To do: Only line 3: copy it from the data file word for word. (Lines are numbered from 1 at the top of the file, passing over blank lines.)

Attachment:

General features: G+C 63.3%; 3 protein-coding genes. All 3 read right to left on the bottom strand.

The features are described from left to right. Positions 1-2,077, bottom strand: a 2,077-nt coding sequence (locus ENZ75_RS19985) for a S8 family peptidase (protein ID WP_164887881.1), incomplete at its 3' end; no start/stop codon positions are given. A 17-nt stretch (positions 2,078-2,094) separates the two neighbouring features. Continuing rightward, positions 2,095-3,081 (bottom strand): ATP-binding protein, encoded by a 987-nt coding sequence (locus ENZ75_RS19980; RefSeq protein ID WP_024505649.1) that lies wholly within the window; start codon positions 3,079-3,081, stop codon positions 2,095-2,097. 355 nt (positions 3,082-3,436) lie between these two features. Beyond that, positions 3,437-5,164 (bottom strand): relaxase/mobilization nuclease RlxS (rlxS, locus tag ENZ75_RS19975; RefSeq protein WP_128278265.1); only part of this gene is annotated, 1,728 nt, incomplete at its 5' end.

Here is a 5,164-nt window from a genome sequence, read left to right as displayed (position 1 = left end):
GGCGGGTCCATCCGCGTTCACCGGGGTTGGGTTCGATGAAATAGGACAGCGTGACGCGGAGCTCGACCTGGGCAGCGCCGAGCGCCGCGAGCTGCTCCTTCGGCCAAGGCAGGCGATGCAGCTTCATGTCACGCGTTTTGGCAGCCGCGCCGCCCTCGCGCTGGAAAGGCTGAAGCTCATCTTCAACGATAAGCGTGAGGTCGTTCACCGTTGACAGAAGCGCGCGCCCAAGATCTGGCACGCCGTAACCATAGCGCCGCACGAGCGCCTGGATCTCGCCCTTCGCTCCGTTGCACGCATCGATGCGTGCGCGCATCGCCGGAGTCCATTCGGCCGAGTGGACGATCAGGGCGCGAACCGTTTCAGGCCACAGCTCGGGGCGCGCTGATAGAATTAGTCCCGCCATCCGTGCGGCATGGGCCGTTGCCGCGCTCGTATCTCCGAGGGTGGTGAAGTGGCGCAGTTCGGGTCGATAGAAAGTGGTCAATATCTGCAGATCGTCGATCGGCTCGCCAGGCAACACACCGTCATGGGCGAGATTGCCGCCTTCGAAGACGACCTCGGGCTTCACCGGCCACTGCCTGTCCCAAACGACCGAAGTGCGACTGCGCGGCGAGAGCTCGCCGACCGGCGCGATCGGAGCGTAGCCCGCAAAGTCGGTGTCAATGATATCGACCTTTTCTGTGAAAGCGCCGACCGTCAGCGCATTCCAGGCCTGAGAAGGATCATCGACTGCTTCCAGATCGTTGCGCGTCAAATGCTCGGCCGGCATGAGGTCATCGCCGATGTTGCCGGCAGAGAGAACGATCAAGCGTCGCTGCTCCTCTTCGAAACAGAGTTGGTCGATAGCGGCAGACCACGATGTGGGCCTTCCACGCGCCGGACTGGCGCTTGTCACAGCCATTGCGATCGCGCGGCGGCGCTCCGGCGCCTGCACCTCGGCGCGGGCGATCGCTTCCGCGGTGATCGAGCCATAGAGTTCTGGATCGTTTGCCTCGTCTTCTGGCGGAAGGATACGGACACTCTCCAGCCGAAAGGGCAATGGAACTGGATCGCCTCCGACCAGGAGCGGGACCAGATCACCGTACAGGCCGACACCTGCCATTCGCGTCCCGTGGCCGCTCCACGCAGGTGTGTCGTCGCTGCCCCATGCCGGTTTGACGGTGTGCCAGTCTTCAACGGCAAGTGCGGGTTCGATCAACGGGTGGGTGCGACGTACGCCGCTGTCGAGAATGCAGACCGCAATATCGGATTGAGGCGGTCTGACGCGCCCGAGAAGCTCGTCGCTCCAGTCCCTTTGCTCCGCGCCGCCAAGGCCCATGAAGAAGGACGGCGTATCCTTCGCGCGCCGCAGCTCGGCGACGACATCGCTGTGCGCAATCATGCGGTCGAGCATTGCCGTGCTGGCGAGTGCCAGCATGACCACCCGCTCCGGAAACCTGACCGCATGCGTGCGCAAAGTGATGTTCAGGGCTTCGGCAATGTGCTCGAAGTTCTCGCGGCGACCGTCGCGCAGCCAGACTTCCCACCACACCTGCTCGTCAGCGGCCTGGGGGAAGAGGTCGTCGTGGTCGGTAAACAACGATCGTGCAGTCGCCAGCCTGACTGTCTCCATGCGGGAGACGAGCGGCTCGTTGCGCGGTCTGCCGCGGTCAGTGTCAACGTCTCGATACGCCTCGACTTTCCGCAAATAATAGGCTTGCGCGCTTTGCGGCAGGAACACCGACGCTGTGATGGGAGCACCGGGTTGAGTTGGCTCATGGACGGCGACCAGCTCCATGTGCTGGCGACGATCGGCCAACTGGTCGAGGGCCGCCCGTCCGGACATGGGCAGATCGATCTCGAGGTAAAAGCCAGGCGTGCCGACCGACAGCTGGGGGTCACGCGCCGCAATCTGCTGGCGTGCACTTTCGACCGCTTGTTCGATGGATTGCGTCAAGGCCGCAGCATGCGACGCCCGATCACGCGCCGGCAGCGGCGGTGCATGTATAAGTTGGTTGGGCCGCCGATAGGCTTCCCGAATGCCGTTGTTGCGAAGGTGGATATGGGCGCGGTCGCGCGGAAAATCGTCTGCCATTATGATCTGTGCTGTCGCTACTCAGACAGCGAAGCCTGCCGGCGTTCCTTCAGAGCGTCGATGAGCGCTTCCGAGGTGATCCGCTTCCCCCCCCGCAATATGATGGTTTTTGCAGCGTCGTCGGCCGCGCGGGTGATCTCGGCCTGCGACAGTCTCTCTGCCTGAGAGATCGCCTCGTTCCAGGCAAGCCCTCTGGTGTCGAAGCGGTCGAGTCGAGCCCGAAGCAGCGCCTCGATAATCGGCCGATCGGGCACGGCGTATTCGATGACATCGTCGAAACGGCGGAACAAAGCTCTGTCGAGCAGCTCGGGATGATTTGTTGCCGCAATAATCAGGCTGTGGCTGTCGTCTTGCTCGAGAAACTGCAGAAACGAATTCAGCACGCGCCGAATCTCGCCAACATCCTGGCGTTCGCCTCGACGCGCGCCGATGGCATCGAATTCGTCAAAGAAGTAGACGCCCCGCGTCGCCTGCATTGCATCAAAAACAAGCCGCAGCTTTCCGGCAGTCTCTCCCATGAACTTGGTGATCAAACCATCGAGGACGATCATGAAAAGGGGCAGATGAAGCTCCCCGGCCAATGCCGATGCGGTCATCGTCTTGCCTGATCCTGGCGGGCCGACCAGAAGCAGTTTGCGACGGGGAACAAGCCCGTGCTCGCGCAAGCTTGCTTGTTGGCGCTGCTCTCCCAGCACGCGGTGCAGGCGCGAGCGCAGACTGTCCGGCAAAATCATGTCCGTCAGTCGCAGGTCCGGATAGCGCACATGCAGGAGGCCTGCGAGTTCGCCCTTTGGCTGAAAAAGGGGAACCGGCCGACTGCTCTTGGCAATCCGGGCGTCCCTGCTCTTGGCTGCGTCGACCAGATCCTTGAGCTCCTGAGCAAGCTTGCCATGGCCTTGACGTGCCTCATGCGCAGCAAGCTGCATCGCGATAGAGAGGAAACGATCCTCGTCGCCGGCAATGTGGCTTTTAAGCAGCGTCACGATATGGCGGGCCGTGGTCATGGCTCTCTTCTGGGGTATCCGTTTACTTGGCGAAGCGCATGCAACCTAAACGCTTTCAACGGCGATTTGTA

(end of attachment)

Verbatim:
Here is a 5,164-nt window from a genome sequence, read left to right as displayed (position 1 = left end):